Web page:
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Zyprexa Relprevv FDA Alerts

The FDA Alert(s) below may be specifically about Zyprexa Relprevv or relate to a group or class of drugs which include Zyprexa Relprevv (olanzapine).

MedWatch Safety Alerts are distributed by the FDA and published by Drugs.com. Following is a list of possible medication recalls, market withdrawals, alerts and warnings. For the latest FDA MedWatch alerts, go here.

Recent FDA Alert(s) for olanzapine

Olanzapine: Drug Safety Communication - FDA Warns About Rare But Serious Skin Reactions

May 10, 2016

Audience: Psychiatry, Dermatology, Patient

ISSUE: FDA is warning that the antipsychotic medicine olanzapine can cause a rare but serious skin reaction that can progress to affect other parts of the body. FDA is adding a new warning to the drug labels for all olanzapine-containing products that describes this severe condition known as Drug Reaction with Eosinophilia and Systemic Symptoms (DRESS).

A search of the FDA Adverse Event Reporting System (FAERS) database identified 23 cases of DRESS reported with olanzapine worldwide since 1996, when the first olanzapine-containing product was approved. FAERS includes only reports submitted to FDA, so there are likely to be additional cases about which FDA is unaware. One patient taking olanzapine experienced DRESS and died; however, this patient was taking multiple medicines that could also have contributed to death (see the Data Summary section of the Drug Safety Communication for more information).

DRESS may start as a rash that can spread to all parts of the body. It can include fever and swollen lymph nodes and a swollen face. It causes a higher-than-normal number of infection-fighting white blood cells called eosinophils that can cause inflammation, or swelling. DRESS can result in injury to organs including the liver, kidneys, lungs, heart, or pancreas, and can lead to death. DRESS is a potentially fatal drug reaction with a mortality rate of up to 10%.

BACKGROUND: Olanzapine is an antipsychotic medicine used to treat mental health disorders schizophrenia and bipolar disorder. It can decrease hallucinations, in which people hear or see things that do not exist, and other psychotic symptoms such as disorganized thinking. Olanzapine is available under the brand names Zyprexa, Zyprexa Zydis, Zyprexa Relprevv, and Symbyax, and also as generics.

RECOMMENDATIONS: Patients taking olanzapine-containing products who develop a fever with a rash and swollen lymph glands, or swelling in the face, should seek medical care right away. The combined symptoms together are commonly seen in DRESS. Talk with your health care professional about any questions or concerns. Do not stop taking olanzapine or change your dose without first talking with your health care professional. Sudden stopping of the medicine can be harmful without your health care professional’s direct supervision.

Health care professionals should immediately stop treatment with olanzapine if DRESS is suspected.  There is currently no specific treatment for DRESS. The important ways to manage DRESS are early recognition of the syndrome, discontinuation of the offending agent as soon as possible, and supportive care. Treatment with systemic corticosteroids should be considered in cases with extensive organ involvement. When prescribing the medicine, explain the signs and symptoms of severe skin reactions to your patients and tell them when to seek immediate medical care.
 

Healthcare professionals and patients are encouraged to report adverse events or side effects related to the use of these products to the FDA's MedWatch Safety Information and Adverse Event Reporting Program:

  • Complete and submit the report Online: www.fda.gov/MedWatch/report
  • Download form or call 1-800-332-1088 to request a reporting form, then complete and return to the address on the pre-addressed form, or submit by fax to 1-800-FDA-0178

[05/10/2016 - Drug Safety Communication - FDA]

Zyprexa Relprevv (olanzapine pamoate): Drug Safety Communication - FDA Review of Study Sheds Light on Two Deaths Associated with the Injectable Schizophrenia Drug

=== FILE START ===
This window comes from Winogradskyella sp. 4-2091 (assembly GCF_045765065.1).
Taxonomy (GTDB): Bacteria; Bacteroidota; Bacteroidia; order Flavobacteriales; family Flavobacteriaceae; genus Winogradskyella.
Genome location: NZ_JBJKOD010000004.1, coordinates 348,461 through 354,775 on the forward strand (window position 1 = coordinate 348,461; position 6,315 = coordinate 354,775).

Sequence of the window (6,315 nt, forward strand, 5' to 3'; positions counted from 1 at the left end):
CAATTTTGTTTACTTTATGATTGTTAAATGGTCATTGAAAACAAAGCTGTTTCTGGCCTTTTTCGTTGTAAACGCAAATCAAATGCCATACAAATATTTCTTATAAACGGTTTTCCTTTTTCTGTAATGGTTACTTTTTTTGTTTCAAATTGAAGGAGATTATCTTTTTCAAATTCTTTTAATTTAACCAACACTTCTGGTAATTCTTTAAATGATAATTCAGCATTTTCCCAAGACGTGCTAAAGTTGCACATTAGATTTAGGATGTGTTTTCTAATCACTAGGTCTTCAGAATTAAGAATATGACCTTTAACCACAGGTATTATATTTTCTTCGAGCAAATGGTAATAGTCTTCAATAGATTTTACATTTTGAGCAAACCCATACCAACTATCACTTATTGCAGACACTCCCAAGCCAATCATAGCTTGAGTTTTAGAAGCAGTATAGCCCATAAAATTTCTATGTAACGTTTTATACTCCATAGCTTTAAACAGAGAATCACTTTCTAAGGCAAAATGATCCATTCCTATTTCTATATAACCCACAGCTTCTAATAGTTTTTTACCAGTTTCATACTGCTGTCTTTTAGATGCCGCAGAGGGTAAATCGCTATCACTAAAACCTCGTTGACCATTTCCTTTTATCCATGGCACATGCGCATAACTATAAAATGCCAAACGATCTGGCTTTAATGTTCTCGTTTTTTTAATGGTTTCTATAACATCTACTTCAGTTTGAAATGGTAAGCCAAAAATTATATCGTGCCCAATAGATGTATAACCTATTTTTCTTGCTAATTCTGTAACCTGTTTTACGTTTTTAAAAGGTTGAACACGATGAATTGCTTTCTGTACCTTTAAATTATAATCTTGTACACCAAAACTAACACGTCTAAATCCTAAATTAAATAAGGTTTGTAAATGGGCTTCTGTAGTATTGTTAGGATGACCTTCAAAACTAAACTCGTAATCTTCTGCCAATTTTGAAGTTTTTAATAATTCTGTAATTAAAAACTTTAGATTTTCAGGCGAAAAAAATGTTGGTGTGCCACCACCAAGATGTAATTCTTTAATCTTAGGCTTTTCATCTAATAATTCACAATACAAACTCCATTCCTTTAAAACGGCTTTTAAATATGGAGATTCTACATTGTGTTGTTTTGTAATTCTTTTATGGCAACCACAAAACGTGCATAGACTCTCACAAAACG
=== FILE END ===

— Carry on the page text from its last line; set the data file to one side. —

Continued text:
Mar 23, 2015

Audience: Psychiatry, Pharmacy, Patient

ISSUE: FDA has concluded a review of a study undertaken to determine the cause of elevated levels of the injectable schizophrenia drug Zyprexa Relprevv (olanzapine pamoate) in two patients who died. The study results were inconclusive. FDA is unable to exclude the possibility that the deaths were caused by rapid, but delayed, entry of the drug into the bloodstream following intramuscular injection. The study suggested that much of the drug level increase could have occurred after death, a finding that could explain the extremely high blood levels found in the two patients who died 3 to 4 days after receiving injections of appropriate doses of Zyprexa Relprevv. On the basis of all of the information reviewed (refer to the Drug Safety Communication for a full data summary), FDA is not recommending any changes to the current prescribing or use of Zyprexa Relprevv injection at this time. Patients should not stop receiving treatment without first talking to their health care professionals.

BACKGROUND: Treatment with Zyprexa Relprevv may help improve the symptoms of schizophrenia, which include hearing voices, seeing things that are not there, and being suspicious or withdrawn. The labeling for Zyprexa Relprevv carries a boxed warning, FDA’s most serious type of warning, for post-injection delirium sedation (PDSS). This is an update to the MedWatch safety alert issued on June 18, 2013.

RECOMMENDATION: Patients should read the Medication Guide that comes with the Zyprexa Relprevv prescription each time before they get an intramuscular injection, as there may be new information. Patients receiving Zyprexa Relprevv or their caregivers should immediately report symptoms of PDSS to a health care professional.

Health care professionals should continue to follow the Zyprexa Relprevv Patient Care Program Risk Evaluation and Mitigation Strategy (REMS) requirements and current label recommendations. Notable requirements of the REMS include:

  • For a patient to receive treatment, the prescriber, health care facility, patient, and pharmacy must all be enrolled in the Zyprexa Relprevv Patient Care Program.
  • Zyprexa Relprevv injections must be administered at a REMS-certified health care facility with ready access to emergency response services.
  • Patients must be continuously monitored at the REMS-certified health care facility for at least 3 hours following an intramuscular injection.
  • Patients receiving Zyprexa Relprevv must be accompanied to their destination from the health care facility.

Healthcare professionals and patients are encouraged to report adverse events or side effects related to the use of these products to the FDA's MedWatch Safety Information and Adverse Event Reporting Program:

  • Complete and submit the report Online: www.fda.gov/MedWatch/report
  • Download form or call 1-800-332-1088 to request a reporting form, then complete and return to the address on the pre-addressed form, or submit by fax to 1-800-FDA-0178

[03/23/2015 - Drug Safety Communication - FDA]